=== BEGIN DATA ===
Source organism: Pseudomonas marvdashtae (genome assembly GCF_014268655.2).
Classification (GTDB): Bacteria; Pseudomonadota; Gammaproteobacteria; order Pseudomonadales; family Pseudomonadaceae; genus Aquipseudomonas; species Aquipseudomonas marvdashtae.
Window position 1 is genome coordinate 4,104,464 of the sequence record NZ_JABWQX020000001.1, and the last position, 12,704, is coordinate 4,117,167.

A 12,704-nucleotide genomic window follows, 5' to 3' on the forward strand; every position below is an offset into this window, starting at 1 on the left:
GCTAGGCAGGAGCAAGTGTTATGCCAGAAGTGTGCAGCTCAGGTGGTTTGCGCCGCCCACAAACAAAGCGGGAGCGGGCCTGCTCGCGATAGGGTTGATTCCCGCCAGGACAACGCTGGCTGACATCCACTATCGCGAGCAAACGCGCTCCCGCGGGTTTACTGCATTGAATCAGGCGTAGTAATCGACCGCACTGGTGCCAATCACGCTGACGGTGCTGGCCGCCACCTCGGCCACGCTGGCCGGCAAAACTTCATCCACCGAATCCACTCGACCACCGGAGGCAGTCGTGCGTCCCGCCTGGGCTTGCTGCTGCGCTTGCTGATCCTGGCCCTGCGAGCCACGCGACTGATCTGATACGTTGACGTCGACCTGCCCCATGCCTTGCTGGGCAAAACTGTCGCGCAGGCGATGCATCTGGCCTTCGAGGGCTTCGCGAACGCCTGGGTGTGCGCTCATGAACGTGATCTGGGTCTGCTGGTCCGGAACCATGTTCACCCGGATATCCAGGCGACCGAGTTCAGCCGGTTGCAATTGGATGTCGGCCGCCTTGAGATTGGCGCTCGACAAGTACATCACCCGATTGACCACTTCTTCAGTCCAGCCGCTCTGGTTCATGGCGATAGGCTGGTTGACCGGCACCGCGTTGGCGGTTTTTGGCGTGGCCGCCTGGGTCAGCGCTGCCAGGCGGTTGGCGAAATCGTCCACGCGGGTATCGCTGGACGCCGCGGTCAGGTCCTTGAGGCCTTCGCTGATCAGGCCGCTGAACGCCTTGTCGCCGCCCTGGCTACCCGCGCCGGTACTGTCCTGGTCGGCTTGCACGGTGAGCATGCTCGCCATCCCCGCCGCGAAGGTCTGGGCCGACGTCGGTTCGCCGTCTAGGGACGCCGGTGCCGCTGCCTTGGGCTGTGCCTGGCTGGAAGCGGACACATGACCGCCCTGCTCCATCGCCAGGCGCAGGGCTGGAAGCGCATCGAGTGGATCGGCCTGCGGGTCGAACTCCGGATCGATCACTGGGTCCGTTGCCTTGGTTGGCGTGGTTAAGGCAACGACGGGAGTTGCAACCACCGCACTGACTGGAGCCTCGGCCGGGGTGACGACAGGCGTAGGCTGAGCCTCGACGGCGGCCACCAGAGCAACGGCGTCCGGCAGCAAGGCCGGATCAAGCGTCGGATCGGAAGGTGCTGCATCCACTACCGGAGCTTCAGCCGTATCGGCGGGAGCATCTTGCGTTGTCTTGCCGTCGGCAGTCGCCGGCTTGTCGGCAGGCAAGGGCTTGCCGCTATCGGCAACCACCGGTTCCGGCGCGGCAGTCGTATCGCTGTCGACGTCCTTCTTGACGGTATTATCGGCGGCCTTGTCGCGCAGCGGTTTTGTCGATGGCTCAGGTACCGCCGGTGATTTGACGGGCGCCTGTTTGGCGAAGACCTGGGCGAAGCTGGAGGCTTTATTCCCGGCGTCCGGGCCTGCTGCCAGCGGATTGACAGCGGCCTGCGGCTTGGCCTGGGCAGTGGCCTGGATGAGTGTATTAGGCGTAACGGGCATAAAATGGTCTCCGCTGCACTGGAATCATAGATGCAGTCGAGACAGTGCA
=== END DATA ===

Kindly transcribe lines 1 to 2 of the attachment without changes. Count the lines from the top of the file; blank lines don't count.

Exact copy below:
Source organism: Pseudomonas marvdashtae (genome assembly GCF_014268655.2).
Classification (GTDB): Bacteria; Pseudomonadota; Gammaproteobacteria; order Pseudomonadales; family Pseudomonadaceae; genus Aquipseudomonas; species Aquipseudomonas marvdashtae.